Presidential campaigns angle for votes from football fans
JACKSONVILLE, Fla. — On college football’s opening weekend, Mitt Romney took the opportunity to mix in some new sports metaphors with his now-familiar critique of President Obama’s record.
“We are at a 30-year low in startups and new businesses, and that’s where jobs are created,” Romney said at an outdoor plaza overlooking the river in Jacksonville. “He said he’d measure success by whether people were able to find new jobs. We have 23 million Americans out of work, or dropped out of the workforce or can’t find full-time work.”
“Look, if there’s a coach whose record is zero and 23 million, you get rid of him and get someone new,” Romney said to huge cheers. “I don’t like the way the game is going under this president.”
The Republican nominee first used the line at an earlier event in Cincinnati.
His running mate Paul D. Ryan, a graduate of Miami University in Ohio, peeled off from Romney to attend his alma mater’s game against Ohio State in Columbus, Ohio.
After Miami lost, reporters on his campaign plane wrote the score on an orange and rolled it to him at the front of the plane. He wrote that the team was winning when he was there and rolled the orange back. He later tweeted: “Had the opportunity to see the Miami RedHawks play Ohio State today … Sports fans have to see 1 game in Ohio Stadium.”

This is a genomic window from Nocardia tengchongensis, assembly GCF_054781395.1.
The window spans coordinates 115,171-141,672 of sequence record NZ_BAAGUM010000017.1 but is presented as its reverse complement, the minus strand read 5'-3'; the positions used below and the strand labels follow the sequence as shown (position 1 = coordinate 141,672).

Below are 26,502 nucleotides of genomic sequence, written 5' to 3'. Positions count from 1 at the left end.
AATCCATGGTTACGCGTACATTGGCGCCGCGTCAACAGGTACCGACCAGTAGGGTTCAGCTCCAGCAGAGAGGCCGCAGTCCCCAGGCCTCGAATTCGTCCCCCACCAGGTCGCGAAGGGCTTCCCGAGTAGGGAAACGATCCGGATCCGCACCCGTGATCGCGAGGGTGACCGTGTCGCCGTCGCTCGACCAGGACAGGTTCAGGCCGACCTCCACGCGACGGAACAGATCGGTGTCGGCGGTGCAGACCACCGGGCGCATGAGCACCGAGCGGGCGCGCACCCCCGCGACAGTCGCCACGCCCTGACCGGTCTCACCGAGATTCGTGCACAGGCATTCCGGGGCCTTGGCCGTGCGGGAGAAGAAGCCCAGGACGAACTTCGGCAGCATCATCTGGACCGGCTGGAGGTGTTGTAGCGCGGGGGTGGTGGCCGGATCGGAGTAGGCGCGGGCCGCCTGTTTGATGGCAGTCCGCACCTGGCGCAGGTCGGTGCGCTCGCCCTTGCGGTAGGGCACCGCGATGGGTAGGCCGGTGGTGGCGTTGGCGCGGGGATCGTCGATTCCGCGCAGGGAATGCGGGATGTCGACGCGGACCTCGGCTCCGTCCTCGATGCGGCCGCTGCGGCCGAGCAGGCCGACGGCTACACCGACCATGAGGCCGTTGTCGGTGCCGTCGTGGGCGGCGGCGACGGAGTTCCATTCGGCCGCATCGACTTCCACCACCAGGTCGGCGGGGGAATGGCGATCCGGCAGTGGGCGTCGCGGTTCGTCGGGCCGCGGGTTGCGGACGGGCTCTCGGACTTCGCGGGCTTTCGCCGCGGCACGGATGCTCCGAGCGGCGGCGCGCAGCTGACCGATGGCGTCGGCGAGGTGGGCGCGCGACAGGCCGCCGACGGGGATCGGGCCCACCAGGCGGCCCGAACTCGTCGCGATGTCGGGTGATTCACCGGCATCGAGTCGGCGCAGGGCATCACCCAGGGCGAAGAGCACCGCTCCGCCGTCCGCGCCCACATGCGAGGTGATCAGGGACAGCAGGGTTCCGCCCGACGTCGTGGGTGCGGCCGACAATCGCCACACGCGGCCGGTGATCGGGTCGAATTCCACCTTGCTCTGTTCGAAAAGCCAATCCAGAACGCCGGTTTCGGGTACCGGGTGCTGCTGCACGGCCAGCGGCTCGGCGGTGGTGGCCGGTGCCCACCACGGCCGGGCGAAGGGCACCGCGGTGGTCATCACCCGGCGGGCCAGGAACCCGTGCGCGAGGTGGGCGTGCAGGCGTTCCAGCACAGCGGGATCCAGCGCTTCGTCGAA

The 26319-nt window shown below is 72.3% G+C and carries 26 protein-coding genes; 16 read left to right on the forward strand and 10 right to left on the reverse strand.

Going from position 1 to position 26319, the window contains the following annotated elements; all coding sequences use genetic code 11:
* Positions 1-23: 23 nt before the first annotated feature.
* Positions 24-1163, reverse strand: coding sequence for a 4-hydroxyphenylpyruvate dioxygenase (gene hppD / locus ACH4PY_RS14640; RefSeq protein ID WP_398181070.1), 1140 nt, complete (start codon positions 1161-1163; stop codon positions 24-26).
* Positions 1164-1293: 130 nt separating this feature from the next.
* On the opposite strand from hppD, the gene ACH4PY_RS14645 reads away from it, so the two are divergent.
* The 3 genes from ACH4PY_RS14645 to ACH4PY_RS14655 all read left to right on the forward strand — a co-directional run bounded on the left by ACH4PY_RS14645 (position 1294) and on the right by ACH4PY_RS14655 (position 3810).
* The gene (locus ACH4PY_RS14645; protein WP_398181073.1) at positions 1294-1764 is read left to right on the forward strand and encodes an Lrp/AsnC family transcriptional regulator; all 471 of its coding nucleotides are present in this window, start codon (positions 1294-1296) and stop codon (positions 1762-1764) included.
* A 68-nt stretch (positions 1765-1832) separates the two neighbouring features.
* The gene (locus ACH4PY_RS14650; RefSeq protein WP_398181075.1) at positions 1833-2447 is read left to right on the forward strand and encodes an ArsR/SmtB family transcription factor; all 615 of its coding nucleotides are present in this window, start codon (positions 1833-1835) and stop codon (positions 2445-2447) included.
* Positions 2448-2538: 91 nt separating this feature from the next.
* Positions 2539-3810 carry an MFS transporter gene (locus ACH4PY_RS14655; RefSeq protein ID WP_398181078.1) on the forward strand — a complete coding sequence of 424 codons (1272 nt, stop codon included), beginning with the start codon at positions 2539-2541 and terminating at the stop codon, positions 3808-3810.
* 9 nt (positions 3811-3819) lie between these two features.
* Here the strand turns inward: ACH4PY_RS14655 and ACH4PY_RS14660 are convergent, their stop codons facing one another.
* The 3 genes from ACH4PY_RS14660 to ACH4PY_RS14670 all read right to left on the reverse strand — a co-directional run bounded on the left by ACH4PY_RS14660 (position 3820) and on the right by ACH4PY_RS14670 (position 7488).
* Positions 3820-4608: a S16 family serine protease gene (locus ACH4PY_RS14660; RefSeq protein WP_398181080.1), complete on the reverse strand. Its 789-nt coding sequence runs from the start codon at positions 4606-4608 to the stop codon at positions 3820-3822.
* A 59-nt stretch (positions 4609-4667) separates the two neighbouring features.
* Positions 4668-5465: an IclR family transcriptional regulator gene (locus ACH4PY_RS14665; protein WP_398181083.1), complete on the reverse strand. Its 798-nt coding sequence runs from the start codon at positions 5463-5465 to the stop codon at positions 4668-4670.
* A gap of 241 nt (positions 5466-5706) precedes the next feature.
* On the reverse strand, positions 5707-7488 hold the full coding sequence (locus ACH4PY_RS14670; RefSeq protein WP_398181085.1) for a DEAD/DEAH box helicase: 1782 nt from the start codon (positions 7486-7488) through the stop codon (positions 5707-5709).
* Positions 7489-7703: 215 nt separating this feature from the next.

In Sioux City, Iowa, President Obama marked the opening weekend with an unscheduled stop at a sports bar, where patrons were watching the Iowa State and Nebraska football games.
“I’ve been missing football a little too much,” Obama said, according to a pool report filed by Politico.
The president shook hands and posed for photos. At one point, he asked Agriculture Secretary Tom Vilsack, a former governor of Iowa, to snap a photo with people wearing Iowa Hawkeye garb.
The sports bar’s crowd was glued to the Iowa game and booed when the quarterback for Northern Illinois scored on a touchdown. “I don’t want to be associated with that play,” Obama said.
Get our Essential Politics newsletter
The latest news, analysis and insights from our politics teams from Sacramento to D.C.
You may occasionally receive promotional content from the Los Angeles Times.